POINTS TO REMEMBER

• A slow driver can damp ringing, but it may need to be too slow for your circuit.
• Appropriately placed attenuating networks can damp all the oscillatory modes at the expense of shrinking the received signal.
• A weak termination can help reduce, but totally cure, overshoot and ringing.
• Test all combinations of maximum and minimum load capacitance and line length.
• Eventually, someone will inherit your hairball design and try to figure out what you did. Keep it simple.

## Article first published in EDN Magazine , July 19, 2001

The split-tee configuration (Figure 12.44, omitting R 2 and R 3 ) conveniently drives two CMOS receivers from one output. If you keep the stub traces connecting receivers IC 2 and IC 3 sufficiently short, the agglomeration of stubs and receivers at the end of the line acts as a single lumped-element capacitive load. Any reflections that bounce off this combination load return to the driver where source-terminating resistor R 1 extinguishes them. The receivers therefore see only one event in response to each step change at the driver. The heavy capacitance at the end of the line may affect the risetime of that event, but the result is monotonic with no lingering residual reflections.

Figure 12.44. The split-tee configuration drives two CMOS receivers from one output.

Sounds good, but how short must you keep the stubs? That decision depends on the risetime of the driver and the degree of balance between the load impedances. In general, I advocate limiting the stub delay to 1/6 the risetime, which usually works, but I always simulate it to make sure. The circuit also works with longer stubs, but as you stretch the limit, the circuit becomes increasingly susceptible to imbalance between the loads. Figure 12.45 illustrates the effect of such an imbalance.

Figure 12.45. Hidden within the split-tee is an unconstrained resonance.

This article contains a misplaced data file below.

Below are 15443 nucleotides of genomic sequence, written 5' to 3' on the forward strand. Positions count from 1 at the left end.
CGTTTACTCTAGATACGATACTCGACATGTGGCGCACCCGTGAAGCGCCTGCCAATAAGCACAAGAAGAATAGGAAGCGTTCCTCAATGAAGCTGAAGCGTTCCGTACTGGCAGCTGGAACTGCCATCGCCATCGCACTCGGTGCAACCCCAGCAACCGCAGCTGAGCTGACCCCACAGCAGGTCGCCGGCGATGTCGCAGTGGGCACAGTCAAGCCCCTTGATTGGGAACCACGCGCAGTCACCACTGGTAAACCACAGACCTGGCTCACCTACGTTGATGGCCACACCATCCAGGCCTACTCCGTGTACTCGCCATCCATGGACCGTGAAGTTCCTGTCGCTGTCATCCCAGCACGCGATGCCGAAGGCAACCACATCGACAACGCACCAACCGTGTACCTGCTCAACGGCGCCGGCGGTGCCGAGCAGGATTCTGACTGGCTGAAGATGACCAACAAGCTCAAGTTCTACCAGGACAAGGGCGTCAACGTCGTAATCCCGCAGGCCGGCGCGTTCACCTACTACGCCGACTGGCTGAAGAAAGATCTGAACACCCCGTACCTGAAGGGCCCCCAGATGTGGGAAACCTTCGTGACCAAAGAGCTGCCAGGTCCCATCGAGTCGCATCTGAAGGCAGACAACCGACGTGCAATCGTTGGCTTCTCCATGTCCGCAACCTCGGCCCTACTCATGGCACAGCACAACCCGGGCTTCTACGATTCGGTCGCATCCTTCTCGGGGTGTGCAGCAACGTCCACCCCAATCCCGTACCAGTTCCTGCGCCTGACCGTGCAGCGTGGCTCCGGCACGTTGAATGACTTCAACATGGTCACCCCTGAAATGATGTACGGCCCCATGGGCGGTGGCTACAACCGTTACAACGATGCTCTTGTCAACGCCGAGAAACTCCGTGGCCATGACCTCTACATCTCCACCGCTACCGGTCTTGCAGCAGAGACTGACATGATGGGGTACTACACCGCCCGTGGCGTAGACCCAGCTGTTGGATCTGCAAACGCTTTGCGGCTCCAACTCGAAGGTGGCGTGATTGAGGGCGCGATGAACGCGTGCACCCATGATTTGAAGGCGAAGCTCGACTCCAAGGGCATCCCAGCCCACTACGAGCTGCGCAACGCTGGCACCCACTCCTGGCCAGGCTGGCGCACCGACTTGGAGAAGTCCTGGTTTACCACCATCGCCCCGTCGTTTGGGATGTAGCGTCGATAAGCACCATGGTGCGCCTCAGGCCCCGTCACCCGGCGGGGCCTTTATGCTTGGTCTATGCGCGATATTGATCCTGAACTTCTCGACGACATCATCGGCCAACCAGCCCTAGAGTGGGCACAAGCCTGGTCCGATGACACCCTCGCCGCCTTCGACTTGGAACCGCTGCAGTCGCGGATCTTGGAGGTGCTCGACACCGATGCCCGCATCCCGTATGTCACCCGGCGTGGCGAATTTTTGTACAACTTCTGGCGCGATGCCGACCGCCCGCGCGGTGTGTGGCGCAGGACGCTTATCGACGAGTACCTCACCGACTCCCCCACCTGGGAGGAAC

Ignoring R 2 and R 3 for the moment, imagine you suddenly inject a positive step at IC 2 and a simultaneous negative step at IC 3 . The signal from IC 2 heads south toward IC 3 , while the signal at IC 3 heads north toward IC 2 . These two signals propagate toward each other, simultaneously crossing at point A . At this point, the voltages from the two signals, being opposite , perfectly cancel. No current couples onto the main trace at A . The two signals continue on their way, slamming into opposite ends of the stub traces, reflecting, and bouncing back and forth between IC 2 and IC 3 . I call this scenario an unconstrained resonance.

The mode is unconstrained because the terminator at IC 1 has no opportunity to damp these oscillations. As long as the system is perfectly balanced, the two opposite signals from IC 2 and IC 3 always perfectly cancel, coupling zero current onto the main trace. Resistor R 1 sees nothing. If the loads at IC 2 and IC 3 are perfectly reactive, the reflections may continue for many cycles. This circuit works like a child's seesaw. Imagine two kids furiously working the plank up and down. Standing at the fulcrum, you can't stop them. You have to stand near one end where the plank is moving to have any significant effect.